In The Classroom

Fighting on the Border

Gettysburg National Military Park – “Civil War Perspectives”

The Gettysburg National Military Park website offers a variety of educational materials for teachers. Four themed programs entitled “Civil War Perspectives,” at the middle school and high school levels, provide a glimpse into the lives of soldiers, civilians, and medical personnel during the Civil War. The programs are built around a ranger-led talk and therefore most effective when taught in conjunction with a field-trip to the battlefield, but modifications could be made to eliminate the need for an on-site visit.

-          Care of the Wounded (Grades 5-8)

The Battle of Gettysburg is told from the perspective of medical personnel and situated in the context of medical progress. Students are asked to role-play as nurses, doctors, and wounded soldiers, and in the process gain a basic understanding of Civil War medicine.

-          Impact of War: The Slyder Family Farm (Grades 5-8)

Through a visit to Slyder Farm, students will learn about the Gettysburg campaign, the impact of the war on civilians, and 19th century farming procedures.

-          The Life of a Civil War Soldier (Grades 5-8)

Students learn about the day-to-day challenges of soldiers’ lives through a battlefield visit, role-playing, and group activities.

-          Unfinished Work: The Creation and Dedication of the Soldiers’ National Cemetery (Grades 8-12)

Students learn about the lasting significance of the Gettysburg Address and the Soldiers’ National Cemetery.


Battlefield Footsteps: Pickett’s Charge

Gettysburg National Military Park

Built around a visit to the battlefield, this lesson plan focuses on Pickett’s Charge as an emotionally representative event of the war. Students role-play soldiers to personalize the experience.

Antietam National Military Park

The Antietam National Military Park website provides pre- and post-visit teacher packets for educators at the elementary, middle school and high school levels. Each packet includes overview materials for teachers and a variety of educational activities that can be completed on- and off-site. Also featured are Antietam-specific primary sources, materials for self-guided driving tours, and battlefield scavenger hunts.

-          Teacher’s Packet (K-4)

-          Teacher’s Packet (5-8)

-          Teacher’s Packet (9-12)


The Battle of Antietam (Grades 7-12)


In this activity, students will analyze primary historic sources relating to the battle as well as maps of the battle. They will make conclusions about the impact of the battle on the North and South, as well as investigate why the battle allowed President Lincoln to announce and sign the Emancipation Proclamation.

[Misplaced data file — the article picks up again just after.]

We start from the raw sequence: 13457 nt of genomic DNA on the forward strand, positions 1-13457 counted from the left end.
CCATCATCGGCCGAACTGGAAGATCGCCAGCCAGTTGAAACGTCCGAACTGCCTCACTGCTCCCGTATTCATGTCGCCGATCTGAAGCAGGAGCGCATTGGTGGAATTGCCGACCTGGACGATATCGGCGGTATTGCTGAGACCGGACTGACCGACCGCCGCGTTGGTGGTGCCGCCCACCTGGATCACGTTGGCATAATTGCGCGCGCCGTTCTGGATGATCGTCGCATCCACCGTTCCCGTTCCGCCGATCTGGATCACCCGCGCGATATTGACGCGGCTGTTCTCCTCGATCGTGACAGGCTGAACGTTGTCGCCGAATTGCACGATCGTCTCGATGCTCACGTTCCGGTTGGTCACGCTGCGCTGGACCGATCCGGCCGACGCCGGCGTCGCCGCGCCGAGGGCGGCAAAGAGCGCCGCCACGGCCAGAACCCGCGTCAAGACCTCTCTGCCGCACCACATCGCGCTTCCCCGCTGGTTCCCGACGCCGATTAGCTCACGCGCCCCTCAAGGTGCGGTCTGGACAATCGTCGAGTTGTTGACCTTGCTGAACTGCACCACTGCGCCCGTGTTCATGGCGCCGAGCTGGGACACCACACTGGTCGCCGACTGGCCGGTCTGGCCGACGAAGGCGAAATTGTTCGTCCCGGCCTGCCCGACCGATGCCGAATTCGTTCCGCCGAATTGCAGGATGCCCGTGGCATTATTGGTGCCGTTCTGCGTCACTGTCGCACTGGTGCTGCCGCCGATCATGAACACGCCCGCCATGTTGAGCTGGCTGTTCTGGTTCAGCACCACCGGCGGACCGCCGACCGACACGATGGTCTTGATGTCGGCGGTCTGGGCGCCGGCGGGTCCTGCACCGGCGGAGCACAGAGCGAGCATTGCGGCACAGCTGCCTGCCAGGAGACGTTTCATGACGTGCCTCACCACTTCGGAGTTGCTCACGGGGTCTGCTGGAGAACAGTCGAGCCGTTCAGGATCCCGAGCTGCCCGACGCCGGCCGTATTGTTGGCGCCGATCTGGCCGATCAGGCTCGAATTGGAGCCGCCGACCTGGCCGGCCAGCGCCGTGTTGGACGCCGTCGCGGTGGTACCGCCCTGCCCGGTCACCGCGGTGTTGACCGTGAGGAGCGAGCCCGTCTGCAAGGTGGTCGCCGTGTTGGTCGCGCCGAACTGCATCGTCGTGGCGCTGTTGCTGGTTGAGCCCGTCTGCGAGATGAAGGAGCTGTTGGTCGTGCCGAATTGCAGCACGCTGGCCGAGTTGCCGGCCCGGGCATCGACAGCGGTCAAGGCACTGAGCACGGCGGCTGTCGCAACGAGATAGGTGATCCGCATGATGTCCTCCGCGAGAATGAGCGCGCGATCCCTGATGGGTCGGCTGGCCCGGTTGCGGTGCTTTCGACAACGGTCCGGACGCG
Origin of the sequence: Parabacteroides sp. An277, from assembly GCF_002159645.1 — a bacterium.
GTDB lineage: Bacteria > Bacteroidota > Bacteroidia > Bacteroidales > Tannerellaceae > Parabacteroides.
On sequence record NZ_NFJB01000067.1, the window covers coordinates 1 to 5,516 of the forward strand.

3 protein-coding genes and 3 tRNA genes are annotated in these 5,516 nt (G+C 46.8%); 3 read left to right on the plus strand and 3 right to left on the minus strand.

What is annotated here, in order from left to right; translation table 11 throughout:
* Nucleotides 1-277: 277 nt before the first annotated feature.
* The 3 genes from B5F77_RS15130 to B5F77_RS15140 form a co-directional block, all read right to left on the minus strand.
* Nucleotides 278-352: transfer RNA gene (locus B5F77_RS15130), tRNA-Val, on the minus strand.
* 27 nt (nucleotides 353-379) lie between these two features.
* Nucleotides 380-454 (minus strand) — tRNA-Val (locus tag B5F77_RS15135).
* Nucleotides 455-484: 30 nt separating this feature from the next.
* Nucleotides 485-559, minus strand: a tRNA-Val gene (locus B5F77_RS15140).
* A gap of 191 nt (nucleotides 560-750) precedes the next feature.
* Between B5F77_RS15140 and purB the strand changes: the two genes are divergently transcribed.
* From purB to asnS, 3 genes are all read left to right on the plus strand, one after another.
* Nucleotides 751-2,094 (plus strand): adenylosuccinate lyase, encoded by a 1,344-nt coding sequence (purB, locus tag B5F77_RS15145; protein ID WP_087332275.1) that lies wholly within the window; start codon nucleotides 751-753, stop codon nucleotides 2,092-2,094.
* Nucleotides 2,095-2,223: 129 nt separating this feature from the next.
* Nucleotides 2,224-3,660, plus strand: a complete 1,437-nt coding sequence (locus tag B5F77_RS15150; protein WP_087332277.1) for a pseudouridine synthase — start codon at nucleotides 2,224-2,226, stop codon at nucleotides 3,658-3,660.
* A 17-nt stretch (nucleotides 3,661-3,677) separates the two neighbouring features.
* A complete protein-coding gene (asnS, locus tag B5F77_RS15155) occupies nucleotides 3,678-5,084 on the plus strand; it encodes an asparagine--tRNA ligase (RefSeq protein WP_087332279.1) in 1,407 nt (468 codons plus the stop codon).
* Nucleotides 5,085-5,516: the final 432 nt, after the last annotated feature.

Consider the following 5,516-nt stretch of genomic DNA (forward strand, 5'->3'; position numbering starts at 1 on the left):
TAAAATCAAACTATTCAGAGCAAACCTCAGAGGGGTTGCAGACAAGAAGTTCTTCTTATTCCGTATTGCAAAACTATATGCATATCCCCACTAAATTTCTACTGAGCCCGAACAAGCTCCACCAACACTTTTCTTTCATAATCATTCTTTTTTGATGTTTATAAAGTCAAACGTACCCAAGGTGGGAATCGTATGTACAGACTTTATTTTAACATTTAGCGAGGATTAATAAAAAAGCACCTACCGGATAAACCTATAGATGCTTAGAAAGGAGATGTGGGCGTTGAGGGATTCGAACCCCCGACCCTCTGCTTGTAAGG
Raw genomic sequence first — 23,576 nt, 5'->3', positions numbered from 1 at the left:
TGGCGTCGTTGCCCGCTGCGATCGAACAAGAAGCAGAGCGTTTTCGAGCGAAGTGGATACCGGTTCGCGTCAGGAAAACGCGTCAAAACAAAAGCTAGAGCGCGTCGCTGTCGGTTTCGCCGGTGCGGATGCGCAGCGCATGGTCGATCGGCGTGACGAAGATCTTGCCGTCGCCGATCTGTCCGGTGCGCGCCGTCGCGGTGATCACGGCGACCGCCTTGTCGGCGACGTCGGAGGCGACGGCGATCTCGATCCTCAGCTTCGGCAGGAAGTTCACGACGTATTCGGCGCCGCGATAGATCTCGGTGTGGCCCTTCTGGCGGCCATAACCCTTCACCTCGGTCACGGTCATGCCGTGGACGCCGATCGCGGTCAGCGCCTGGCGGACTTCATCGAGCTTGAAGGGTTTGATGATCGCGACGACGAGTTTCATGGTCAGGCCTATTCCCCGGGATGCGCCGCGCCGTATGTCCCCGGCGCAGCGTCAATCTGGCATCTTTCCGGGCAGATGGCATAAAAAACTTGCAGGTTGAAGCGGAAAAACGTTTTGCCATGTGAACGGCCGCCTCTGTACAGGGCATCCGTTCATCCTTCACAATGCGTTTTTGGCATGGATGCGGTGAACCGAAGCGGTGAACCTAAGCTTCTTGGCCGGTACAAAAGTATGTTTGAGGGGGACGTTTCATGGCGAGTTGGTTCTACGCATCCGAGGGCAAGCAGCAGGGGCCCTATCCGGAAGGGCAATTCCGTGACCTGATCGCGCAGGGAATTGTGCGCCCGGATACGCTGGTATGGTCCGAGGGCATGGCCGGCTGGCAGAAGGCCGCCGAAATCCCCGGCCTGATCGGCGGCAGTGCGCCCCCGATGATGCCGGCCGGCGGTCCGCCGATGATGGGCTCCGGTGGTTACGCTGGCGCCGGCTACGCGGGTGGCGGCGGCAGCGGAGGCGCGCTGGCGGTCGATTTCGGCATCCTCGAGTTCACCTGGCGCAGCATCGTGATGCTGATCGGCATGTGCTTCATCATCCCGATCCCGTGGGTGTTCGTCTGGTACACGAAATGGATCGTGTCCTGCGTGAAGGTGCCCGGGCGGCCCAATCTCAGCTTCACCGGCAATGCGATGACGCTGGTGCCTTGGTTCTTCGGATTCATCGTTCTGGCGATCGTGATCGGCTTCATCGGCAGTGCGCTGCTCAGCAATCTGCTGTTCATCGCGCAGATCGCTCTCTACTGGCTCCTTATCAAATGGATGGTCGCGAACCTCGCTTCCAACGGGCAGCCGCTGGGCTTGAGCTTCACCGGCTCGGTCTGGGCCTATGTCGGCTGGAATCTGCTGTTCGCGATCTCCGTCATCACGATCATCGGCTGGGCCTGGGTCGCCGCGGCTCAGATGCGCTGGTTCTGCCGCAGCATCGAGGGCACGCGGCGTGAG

Conflicting Newspaper Accounts


In this lesson students write Civil War newspapers about the Battle of Antietam from the opposing perspectives of North and South.


Choices and Commitments:The Soldiers at Gettysburg – Middle School

National Park Service – Teaching With Historic Places

Students learn about the Battle of Gettysburg, its causes and outcomes, and the difficult choices soldiers faced.


Life at War – Elementary

Civil War Preservation Trust

Elementary school students learn about the day-to-day lives of Civil War soldiers: their possessions, living conditions, and motivations.


Life at War – Middle School

Civil War Preservation Trust

Middle school students learn about the day-to-day lives of Civil War soldiers: their possessions, living conditions, and motivations.


Civil War Slang (Grades 5-7)

Civil War Preservation Trust

Students learn different examples of Civil War slang, allowing them to better interpret soldiers’ letters.


The Life of a Civil War Soldier (Grades 5-8)

Gettysburg National Military Park

Students learn about the sacrifices and challenges of soldiers’ lives. Part of the Gettysburg National Military Park’s “Civil War Perspectives” program, this lesson plan is built around a ranger-led battlefield visit.


Life at War – High School

Civil War Preservation Trust

High school students assume the role of investigative reporters to learn about the day-to-day lives of Civil War soldiers.